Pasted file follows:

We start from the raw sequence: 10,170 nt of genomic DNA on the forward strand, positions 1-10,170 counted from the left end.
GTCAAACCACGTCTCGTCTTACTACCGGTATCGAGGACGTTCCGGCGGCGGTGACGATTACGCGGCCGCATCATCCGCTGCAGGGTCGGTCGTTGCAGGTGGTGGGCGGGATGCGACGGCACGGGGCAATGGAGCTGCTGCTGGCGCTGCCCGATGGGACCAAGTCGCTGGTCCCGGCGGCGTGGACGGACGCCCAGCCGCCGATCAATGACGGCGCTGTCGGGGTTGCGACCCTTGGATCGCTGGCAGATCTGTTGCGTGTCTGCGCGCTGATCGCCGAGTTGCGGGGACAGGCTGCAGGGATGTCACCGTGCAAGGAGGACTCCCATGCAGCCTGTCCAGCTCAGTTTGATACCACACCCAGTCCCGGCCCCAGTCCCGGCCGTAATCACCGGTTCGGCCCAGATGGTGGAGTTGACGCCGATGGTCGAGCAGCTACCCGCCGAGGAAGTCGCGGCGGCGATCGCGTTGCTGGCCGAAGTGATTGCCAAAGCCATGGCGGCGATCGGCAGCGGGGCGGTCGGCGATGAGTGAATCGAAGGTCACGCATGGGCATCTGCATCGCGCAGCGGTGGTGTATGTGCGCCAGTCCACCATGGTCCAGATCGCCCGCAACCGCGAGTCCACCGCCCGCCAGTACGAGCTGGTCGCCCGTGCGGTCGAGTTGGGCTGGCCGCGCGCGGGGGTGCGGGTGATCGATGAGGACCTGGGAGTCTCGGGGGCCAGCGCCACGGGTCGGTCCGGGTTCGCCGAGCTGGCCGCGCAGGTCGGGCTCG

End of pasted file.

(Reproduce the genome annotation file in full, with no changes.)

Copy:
We start from the raw sequence: 10,170 nt of genomic DNA on the forward strand, positions 1-10,170 counted from the left end.
GTCAAACCACGTCTCGTCTTACTACCGGTATCGAGGACGTTCCGGCGGCGGTGACGATTACGCGGCCGCATCATCCGCTGCAGGGTCGGTCGTTGCAGGTGGTGGGCGGGATGCGACGGCACGGGGCAATGGAGCTGCTGCTGGCGCTGCCCGATGGGACCAAGTCGCTGGTCCCGGCGGCGTGGACGGACGCCCAGCCGCCGATCAATGACGGCGCTGTCGGGGTTGCGACCCTTGGATCGCTGGCAGATCTGTTGCGTGTCTGCGCGCTGATCGCCGAGTTGCGGGGACAGGCTGCAGGGATGTCACCGTGCAAGGAGGACTCCCATGCAGCCTGTCCAGCTCAGTTTGATACCACACCCAGTCCCGGCCCCAGTCCCGGCCGTAATCACCGGTTCGGCCCAGATGGTGGAGTTGACGCCGATGGTCGAGCAGCTACCCGCCGAGGAAGTCGCGGCGGCGATCGCGTTGCTGGCCGAAGTGATTGCCAAAGCCATGGCGGCGATCGGCAGCGGGGCGGTCGGCGATGAGTGAATCGAAGGTCACGCATGGGCATCTGCATCGCGCAGCGGTGGTGTATGTGCGCCAGTCCACCATGGTCCAGATCGCCCGCAACCGCGAGTCCACCGCCCGCCAGTACGAGCTGGTCGCCCGTGCGGTCGAGTTGGGCTGGCCGCGCGCGGGGGTGCGGGTGATCGATGAGGACCTGGGAGTCTCGGGGGCCAGCGCCACGGGTCGGTCCGGGTTCGCCGAGCTGGCCGCGCAGGTCGGGCTCG